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Fear In Leadership And Decision Making

Fear can be a powerful influence on decision-making for leaders. When leaders are able to manage fear, they’ll be able to make more effective decisions that will benefit their organisations in the long run.


As a leader, fear is a natural and often unavoidable emotion that can impact decision-making.

Fear can stem from a variety of sources, such as the fear of failure, the fear of disappointing others, or the fear of the unknown, which can cloud our judgment and cause us to make decisions that are not in the best interest of our organisations. While fear can be a powerful motivator, it can also lead to poor decision-making that can negatively impact both the leader and the organisation. It's important to understand how fear influences our decisions and learn how to manage it effectively.

What some studies say about fear

"People who are fearful tend to make overly conservative decisions, and they tend to weigh potential losses more heavily than potential gains." This means that when leaders are fearful, they may be less likely to take risks or make decisions that could lead to growth and innovation. ~ Study by Harvard Business Review.

60% of CEOs are concerned about the impact of geopolitical uncertainty and other external factors on their business. This fear can lead to conservative decision-making, which can hinder growth and innovation. ~ Survey conducted by PwC.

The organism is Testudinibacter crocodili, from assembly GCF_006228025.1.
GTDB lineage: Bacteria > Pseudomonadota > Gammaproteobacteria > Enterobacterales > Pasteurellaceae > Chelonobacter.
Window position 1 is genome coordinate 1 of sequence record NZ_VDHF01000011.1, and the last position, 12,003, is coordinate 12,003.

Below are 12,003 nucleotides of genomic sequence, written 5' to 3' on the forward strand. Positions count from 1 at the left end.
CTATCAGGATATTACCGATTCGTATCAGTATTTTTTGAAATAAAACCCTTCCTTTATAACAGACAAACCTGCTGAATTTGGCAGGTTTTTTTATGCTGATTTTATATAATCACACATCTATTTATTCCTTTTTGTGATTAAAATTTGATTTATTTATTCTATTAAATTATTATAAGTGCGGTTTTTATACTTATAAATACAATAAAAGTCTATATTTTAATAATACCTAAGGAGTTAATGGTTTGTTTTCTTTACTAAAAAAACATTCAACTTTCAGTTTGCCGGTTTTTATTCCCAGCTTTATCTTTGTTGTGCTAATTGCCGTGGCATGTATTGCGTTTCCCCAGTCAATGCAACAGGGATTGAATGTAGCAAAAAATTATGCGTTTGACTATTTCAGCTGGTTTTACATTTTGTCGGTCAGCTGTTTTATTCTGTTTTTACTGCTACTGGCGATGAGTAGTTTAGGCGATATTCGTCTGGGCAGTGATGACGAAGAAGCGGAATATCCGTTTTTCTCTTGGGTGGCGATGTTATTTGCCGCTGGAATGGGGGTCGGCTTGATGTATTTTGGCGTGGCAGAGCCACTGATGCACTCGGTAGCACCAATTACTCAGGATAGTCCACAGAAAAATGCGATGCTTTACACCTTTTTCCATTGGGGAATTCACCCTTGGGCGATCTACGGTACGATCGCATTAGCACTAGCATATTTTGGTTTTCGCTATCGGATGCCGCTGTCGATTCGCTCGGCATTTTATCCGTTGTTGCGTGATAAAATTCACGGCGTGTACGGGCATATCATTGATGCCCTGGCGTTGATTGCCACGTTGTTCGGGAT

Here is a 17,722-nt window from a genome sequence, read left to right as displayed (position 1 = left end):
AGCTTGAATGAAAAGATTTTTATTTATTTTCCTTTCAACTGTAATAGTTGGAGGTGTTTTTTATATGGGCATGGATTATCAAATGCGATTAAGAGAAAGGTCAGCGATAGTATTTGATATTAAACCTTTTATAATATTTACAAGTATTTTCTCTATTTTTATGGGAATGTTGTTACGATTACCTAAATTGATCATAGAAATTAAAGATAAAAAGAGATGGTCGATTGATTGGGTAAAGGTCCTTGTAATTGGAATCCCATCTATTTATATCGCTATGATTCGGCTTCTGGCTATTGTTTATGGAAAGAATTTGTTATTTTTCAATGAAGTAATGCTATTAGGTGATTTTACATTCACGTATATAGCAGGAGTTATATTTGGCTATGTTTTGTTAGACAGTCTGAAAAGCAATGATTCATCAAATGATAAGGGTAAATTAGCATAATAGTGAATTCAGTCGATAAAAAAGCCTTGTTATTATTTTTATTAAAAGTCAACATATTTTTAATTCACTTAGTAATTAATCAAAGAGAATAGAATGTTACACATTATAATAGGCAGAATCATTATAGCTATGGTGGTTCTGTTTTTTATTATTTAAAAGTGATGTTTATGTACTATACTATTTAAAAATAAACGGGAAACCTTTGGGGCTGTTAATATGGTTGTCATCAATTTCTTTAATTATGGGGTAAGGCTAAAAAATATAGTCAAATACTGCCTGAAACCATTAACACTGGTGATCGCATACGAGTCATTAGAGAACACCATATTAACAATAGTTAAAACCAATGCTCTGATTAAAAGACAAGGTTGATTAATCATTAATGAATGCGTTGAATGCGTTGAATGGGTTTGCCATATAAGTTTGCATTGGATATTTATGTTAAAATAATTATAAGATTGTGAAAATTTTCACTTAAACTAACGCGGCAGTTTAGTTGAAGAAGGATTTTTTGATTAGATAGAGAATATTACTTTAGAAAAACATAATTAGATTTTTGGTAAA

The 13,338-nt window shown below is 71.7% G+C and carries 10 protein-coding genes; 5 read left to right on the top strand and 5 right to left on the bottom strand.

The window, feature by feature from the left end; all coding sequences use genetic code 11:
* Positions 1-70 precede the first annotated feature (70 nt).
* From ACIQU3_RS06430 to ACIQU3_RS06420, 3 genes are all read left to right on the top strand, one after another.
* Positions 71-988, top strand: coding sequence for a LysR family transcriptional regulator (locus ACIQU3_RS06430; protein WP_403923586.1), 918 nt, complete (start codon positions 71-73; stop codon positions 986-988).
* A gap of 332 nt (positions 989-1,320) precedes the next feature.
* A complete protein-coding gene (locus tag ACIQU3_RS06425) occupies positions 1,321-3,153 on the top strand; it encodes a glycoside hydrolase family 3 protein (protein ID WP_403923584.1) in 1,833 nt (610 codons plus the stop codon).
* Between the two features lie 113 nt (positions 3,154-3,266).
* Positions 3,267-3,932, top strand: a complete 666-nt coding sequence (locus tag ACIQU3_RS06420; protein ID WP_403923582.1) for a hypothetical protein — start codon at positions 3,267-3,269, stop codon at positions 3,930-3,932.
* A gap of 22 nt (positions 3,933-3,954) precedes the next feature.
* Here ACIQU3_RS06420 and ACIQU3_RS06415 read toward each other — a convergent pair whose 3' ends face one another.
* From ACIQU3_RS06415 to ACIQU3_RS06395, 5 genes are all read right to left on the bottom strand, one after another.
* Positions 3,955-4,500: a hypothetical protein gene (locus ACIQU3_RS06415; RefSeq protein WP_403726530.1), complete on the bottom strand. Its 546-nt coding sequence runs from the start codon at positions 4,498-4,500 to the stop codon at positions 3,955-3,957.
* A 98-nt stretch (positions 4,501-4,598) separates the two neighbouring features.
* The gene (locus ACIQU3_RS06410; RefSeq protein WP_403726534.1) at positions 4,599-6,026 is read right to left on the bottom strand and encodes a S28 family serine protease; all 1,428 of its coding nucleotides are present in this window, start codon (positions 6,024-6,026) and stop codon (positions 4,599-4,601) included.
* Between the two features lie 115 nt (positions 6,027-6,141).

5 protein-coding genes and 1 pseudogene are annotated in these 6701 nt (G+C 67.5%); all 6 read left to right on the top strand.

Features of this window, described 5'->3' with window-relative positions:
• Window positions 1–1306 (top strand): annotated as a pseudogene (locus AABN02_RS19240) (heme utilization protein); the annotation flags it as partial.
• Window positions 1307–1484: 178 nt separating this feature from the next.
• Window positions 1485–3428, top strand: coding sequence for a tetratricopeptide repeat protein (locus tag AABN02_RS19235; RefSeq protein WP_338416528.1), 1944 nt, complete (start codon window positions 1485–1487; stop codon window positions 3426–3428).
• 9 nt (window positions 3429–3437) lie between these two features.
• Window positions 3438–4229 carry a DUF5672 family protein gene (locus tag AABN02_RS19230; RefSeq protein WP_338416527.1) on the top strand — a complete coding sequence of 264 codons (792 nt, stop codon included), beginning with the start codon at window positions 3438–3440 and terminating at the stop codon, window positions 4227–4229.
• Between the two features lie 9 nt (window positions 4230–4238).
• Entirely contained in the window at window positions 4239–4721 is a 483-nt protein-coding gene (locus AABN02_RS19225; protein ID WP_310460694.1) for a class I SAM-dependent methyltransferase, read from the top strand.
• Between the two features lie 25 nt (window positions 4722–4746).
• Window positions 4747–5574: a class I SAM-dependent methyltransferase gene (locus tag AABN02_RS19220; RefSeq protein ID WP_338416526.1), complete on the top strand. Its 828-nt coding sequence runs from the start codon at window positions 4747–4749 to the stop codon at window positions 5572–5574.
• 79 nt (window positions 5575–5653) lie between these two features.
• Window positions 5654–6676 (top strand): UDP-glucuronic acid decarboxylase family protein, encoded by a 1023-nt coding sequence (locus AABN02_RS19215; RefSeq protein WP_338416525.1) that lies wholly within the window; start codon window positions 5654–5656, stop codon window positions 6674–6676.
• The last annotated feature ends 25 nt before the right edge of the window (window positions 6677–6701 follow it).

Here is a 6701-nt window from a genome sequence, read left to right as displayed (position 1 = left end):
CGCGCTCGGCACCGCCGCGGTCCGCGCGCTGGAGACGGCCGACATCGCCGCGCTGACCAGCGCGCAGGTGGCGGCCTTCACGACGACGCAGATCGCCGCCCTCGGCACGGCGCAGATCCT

Nearly two-thirds of executives surveyed said that fear had a significant impact on their decision-making process. This fear can manifest itself in various ways, such as avoiding risks, over-analysing decisions, or delaying decisions altogether. ~ Study by McKinsey & Company.

What some leaders say

Fear can lead to a lack of confidence in decision-making. As former U.S. President Franklin D. Roosevelt once said, "The only thing we have to fear is fear itself." This quote highlights the idea that fear can be a self-fulfilling prophecy, causing leaders to doubt themselves and their decisions.

Furthermore, fear can also lead to a lack of action. As American author and motivational speaker Zig Ziglar once said, "Fear has two meanings – forget everything and run or face everything and rise." Fear can either motivate us to take action, or it can paralyse us and prevent us from making any decisions at all. As leaders, we must be aware of this and take steps to manage our fear effectively.

How can leaders manage fear

Fear can cause leaders to make decisions based on short-term thinking rather than long-term planning. This can lead to decisions that provide quick wins but don't necessarily serve the organisation's best interests in the long run. Below are some tips on how leaders can manage fear when making decisions.

Tip #1: Acknowledge your fear

The first step in managing fear is to acknowledge it. As American author and pastor John C. Maxwell once said, "Leadership is not about being in charge. It's about taking care of those in your charge." Admitting to yourself and your team that you are feeling fearful is not a sign of weakness. It's a sign of strength.

Tip #2: Identify the source of your fear